I also recommend that the leadership identify a couple of teams that are supportive of the change or are at least curious enough to be the first ones to experience the transformation on a small scale. Remember, it’s easier to change one or two teams and handle their issues than it is to deal with an entire organization. It also provides you with the opportunity to discover potential bottlenecks and hurdles that you may encounter later.

The way I approach this is to create a hypothesis with the two teams, then we run several short experiments in parallel and review the results. We discuss what was learned so the next teams can consider their course of action.

There’s a lot more to consider with a transformation change, however this is a start.

Now it’s time to talk about your role as the transformation leader and establish a contract for that role. It’s extremely important that you and the client have a clear understanding and agreement about each of your roles in the transformation.

Whether you are internal or external, there still needs to be an agreement of understanding or contract that lays everything out regarding your expectations of them and their expectations of you. If you are external, then obviously this should be a legal contract not just to protect you but also to protect the client.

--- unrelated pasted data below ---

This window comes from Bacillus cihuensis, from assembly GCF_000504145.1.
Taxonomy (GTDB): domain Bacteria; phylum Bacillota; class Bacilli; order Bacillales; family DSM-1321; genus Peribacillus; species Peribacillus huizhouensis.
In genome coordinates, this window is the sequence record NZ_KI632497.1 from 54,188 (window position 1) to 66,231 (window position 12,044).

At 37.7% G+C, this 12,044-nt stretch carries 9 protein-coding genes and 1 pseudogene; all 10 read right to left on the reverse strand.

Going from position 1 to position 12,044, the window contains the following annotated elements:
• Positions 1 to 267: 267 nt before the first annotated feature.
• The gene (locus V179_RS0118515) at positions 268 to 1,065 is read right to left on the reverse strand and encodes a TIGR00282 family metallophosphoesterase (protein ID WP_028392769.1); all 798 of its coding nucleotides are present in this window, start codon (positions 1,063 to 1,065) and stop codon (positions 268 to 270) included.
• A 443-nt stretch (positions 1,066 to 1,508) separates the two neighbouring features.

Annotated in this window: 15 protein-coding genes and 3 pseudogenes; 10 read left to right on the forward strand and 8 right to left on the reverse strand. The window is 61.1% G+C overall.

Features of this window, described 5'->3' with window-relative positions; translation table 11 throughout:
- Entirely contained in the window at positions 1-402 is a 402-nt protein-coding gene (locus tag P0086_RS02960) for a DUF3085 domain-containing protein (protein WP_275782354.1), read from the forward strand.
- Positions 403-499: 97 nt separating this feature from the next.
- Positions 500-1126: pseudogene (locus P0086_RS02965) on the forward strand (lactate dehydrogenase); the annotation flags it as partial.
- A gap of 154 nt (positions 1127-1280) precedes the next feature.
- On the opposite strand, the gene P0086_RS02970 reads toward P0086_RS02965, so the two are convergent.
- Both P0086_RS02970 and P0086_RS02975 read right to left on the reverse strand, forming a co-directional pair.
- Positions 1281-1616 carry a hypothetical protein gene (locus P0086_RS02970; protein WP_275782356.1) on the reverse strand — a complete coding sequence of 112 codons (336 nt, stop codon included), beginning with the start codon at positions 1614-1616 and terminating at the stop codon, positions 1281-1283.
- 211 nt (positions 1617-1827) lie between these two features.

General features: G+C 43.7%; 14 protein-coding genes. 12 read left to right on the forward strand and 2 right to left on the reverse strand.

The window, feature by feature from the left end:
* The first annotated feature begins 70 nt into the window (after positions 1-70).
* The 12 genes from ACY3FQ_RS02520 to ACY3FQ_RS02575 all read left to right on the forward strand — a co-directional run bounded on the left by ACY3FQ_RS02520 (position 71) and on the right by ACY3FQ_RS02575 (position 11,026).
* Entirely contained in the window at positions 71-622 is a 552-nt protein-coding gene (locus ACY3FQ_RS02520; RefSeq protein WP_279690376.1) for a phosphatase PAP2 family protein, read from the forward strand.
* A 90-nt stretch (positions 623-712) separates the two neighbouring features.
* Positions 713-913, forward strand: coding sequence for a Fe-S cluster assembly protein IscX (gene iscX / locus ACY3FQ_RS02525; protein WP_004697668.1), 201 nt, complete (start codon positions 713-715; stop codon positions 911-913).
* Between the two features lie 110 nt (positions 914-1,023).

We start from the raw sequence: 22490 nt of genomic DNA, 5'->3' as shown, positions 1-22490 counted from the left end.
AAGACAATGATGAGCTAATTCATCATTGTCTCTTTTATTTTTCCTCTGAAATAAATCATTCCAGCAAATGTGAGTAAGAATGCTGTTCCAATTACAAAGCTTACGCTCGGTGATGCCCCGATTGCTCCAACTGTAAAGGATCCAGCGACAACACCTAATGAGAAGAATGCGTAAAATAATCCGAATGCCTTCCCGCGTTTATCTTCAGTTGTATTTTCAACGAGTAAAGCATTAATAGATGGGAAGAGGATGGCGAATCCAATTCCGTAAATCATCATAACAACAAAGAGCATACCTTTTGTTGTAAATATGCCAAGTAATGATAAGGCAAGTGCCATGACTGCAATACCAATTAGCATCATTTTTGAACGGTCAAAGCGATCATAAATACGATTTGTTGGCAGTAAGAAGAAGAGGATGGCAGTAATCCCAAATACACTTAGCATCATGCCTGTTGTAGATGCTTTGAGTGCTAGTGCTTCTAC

Personally, I prefer to have the agreement or contract discussed prior to providing the client with a plan. Unfortunately, there are plenty of companies out there that will take your hard work and then not hire you. Contractor beware, this has happened too many times to people I know.

Whatever type of contract you choose, it is extremely important to ensure that both you and your client have not only a verbal understanding but also a written legal document that outlines the full understanding of the business relationship and scope of the work which includes what success looks like, how to measure success, and what happens when there are issues that prevent you from being successful. For contract work, I also strongly recommend hiring a lawyer to either draft a contract for you or to be available to review a contract that may be provided to you.

For internal transformations, it’s still vital that you also have some type of agreement with the same details I mentioned for contractors. Whether you call it a coaching alliance, working agreement, or even social contract is not that important. The important thing is that you and the sponsors have an understanding and agreement on the type and level of services that you will provide.

In both cases, contract or internal, be sure there is an escape clause for you and the client. An escape clause permits the unexpected termination of the agreement or contract without cause.  This protects you and the client.

That’s it for this series.  Hopefully, it has provided you with enough information to get started on your journey. Feel free to reach out to me at if you have any questions or comments.

My next series of articles and YouTube videos will concentrate on all the aspects of Extreme Programming, to include, Test Driven Development (TDD), Pair Programming, Continuous Development, Continuous Deployment, and Continuous Delivery, just to name a few.

Stay healthy and safe.